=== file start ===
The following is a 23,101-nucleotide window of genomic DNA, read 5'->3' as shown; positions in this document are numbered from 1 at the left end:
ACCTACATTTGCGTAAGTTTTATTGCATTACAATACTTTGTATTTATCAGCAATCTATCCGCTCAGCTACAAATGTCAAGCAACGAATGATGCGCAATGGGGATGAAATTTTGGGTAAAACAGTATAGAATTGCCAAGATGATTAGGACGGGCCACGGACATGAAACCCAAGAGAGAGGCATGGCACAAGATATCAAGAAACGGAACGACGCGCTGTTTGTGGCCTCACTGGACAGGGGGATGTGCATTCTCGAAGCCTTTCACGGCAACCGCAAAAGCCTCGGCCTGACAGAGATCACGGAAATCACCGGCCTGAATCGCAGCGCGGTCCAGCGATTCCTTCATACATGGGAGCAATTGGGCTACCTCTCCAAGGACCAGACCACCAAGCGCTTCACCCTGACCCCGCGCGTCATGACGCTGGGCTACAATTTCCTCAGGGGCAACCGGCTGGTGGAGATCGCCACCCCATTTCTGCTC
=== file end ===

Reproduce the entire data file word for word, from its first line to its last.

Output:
The following is a 23,101-nucleotide window of genomic DNA, read 5'->3' as shown; positions in this document are numbered from 1 at the left end:
ACCTACATTTGCGTAAGTTTTATTGCATTACAATACTTTGTATTTATCAGCAATCTATCCGCTCAGCTACAAATGTCAAGCAACGAATGATGCGCAATGGGGATGAAATTTTGGGTAAAACAGTATAGAATTGCCAAGATGATTAGGACGGGCCACGGACATGAAACCCAAGAGAGAGGCATGGCACAAGATATCAAGAAACGGAACGACGCGCTGTTTGTGGCCTCACTGGACAGGGGGATGTGCATTCTCGAAGCCTTTCACGGCAACCGCAAAAGCCTCGGCCTGACAGAGATCACGGAAATCACCGGCCTGAATCGCAGCGCGGTCCAGCGATTCCTTCATACATGGGAGCAATTGGGCTACCTCTCCAAGGACCAGACCACCAAGCGCTTCACCCTGACCCCGCGCGTCATGACGCTGGGCTACAATTTCCTCAGGGGCAACCGGCTGGTGGAGATCGCCACCCCATTTCTGCTC